While it’s great to see that older adults are taking advantage of the unlimited resources that can be
found on the internet, it’s never been more important to stay cyber secure. Instances of cyber criminals
disguising as healthcare organizations or the Canadian Government have been increasing – and in many
cases, they’re targeting seniors.

Some steps to ensure your protection are: practice safe passwords, enabling multi-factor authentication
and identifying phishing scams. Click the following link to get more information with how to protect
yourself with simple steps:

At TechServeTO, we connect digital-native volunteers with older adults who just need a little bit
of technical help to improve their everyday lives. If you require tech assistance, free of charge, please
call 1-888-418-4771 or visit us at In addition, if you or anybody else would be
interested in volunteering, please do not hesitate to contact us.

Jeff Cruz, volunteer at TechServe, stated: “I started volunteering at TechServe back in July 2021. During
the pandemic, I had time to reflect and I wanted to give back to community and help others. In
particular, I wanted to help older adults and that’s where I came across TechServe. Whether it be
helping older adults with navigating their smartphones/tablets or helping them sign up to social media
platforms, there’s a sense of satisfaction when I assist older adults with their tech needs. I understand
that technology can be intimidating for some, but the TechServe volunteer platform allows me to assist
older adults get the best out of their technological needs. Let’s face it, technology is used by virtually
every business and helps connect people; being a part of TechServe, I want to ensure that older adults
take advantage of the resources that today’s tech offers and I want to show that tech can be quite
simple and is not as intimidating as it seems at first”.


VPNs – An Introduction

Increase Your Online Privacy and Security

Encrypt your internet connection with a VPN to protect your privacy and secure your connection. Prevent your ISP or third-party snoops from viewing your online communications, location, and browsing activity.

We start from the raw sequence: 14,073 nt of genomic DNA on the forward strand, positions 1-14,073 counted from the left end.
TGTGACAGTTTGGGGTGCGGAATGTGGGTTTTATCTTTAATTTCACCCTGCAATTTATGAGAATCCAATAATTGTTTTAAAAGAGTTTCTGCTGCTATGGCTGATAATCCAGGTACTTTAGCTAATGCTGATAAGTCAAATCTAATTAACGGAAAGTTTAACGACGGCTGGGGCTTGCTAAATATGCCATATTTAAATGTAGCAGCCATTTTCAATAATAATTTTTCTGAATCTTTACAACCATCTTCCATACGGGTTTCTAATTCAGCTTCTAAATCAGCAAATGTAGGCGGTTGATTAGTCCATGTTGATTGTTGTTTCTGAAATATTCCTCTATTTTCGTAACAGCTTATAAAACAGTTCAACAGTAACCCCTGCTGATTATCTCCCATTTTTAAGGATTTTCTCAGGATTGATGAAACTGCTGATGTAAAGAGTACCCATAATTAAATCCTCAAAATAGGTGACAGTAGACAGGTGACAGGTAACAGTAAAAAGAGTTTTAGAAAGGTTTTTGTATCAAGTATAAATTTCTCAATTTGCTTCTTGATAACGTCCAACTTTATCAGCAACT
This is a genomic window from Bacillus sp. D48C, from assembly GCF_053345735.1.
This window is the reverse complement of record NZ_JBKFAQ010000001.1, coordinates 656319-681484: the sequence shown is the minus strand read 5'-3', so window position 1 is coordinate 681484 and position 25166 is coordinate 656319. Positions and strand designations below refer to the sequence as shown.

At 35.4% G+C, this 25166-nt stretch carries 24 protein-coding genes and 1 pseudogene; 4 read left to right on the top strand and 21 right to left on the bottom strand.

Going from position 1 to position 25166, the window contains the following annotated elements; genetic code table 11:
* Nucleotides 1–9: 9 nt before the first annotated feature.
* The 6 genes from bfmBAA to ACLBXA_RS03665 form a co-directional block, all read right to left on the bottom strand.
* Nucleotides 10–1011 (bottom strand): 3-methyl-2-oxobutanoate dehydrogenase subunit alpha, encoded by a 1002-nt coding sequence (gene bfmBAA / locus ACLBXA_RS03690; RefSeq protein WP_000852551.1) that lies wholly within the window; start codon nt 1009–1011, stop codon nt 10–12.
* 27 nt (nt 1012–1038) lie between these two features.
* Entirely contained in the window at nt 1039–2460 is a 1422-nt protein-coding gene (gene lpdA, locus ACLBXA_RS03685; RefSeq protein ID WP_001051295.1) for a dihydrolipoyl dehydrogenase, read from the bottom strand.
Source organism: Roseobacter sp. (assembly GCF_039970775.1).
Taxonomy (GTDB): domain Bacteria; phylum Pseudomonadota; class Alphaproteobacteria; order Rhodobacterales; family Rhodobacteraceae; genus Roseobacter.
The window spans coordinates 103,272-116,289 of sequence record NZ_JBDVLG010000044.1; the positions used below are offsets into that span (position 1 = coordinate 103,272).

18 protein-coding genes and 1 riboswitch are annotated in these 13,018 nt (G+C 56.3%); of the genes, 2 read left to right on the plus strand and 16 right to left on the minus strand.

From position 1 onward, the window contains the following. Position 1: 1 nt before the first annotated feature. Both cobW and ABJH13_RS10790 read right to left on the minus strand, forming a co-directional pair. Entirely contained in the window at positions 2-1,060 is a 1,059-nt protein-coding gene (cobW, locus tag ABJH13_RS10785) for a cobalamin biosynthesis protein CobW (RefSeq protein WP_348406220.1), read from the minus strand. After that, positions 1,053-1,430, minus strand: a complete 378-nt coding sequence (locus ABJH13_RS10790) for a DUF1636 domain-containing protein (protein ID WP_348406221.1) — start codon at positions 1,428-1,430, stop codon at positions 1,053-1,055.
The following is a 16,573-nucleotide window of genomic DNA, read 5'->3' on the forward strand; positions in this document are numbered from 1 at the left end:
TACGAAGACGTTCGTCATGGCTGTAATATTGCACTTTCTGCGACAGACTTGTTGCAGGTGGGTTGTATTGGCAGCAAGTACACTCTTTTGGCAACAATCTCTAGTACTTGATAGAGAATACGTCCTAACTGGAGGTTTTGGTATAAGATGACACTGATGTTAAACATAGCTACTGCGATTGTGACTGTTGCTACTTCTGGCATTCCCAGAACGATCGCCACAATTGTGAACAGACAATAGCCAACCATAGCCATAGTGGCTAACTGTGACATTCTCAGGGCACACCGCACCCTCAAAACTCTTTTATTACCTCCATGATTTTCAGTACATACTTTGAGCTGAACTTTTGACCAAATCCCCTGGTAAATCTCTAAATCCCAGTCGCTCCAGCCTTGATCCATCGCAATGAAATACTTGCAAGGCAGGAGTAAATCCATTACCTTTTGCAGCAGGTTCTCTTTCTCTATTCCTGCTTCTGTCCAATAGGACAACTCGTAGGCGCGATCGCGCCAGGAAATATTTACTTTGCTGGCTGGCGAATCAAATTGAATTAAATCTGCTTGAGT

Bypass Censorship and Restrictive Networks

Escape government censorship and Internet restrictions. Whether you live in China, Russia, Turkey, or the Middle East, restore your access to a free and open Internet with a trusted VPN.

Stream Without Limitations

Improve your speed, access geo-blocked content, and stay secure while streaming online. Achieve the best streaming experience from any location with a VPN.

Defeat Data Retention

Protect yourself against data retention laws. Encrypt your Internet connection to protect your privacy and to stop governments from spying on you.

“Protect Your Privacy Online – Benefits of a VPN.” VyprVPN,

Printable Handout Tutorials

Using a Web Browser

Below is a PDF document outlining some quick tips about using a web browser, like Google Chrome, Internet Explorer, Safari, or Firefox. It is in the format of a one page document that you are able to download and save, or download and print so that it can be referenced at any time.

Printable Handout Tutorials

How to Connect to a Wireless Network

Below is a PDF document outlining the process of connecting to a wireless network (Wi-Fi). It is in the format of a one page document that you are able to download and save, or download and print so that it can be referenced at any time.


8 Tips for Browsing the Internet

We compiled some need to know tips for when you are using your internet browser. Hope this helps while you are navigating this vast space!

1. Be wary of suspicious links or websites!

Try to avoid suspicious websites! When accessing a website, look out for a padlock symbol in the address bar or it may say “SECURE” in the address bar itself. These mean that the website has been validated as safe. If you click this word or symbol the website will provide you with a description of its settings as depicted in the image. In addition, when browsing on the internet, ads or popup windows may appear. Avoid clicking on these as they may contain malware that can damage your device and risk exposing any personal information on your device.

2. Is your computer running slow? Try deleting your cookies, cache, and browsing history

If your internet browser is running a little slower than normal this tip may help! Just like the cookies we eat, our online cookies (and cache and browsing history) make us and our browsers a little sluggish! When using Google Chrome as your web browser, click on the upright ellipses, which often lie to the right of the address bar, hover your mouse over “More tools”, and then click “Clear browsing data”. This will open a new tab in your browser that brings you to the browser’s “Settings” page and the second image will appear asking you to select what you would like to clear. You can select to clear all data, or specific items like just your computer’s cookies and/or cache. You can also adjust the time range that you are deleting to ensure you remove all stored, unnecessary data from your browser.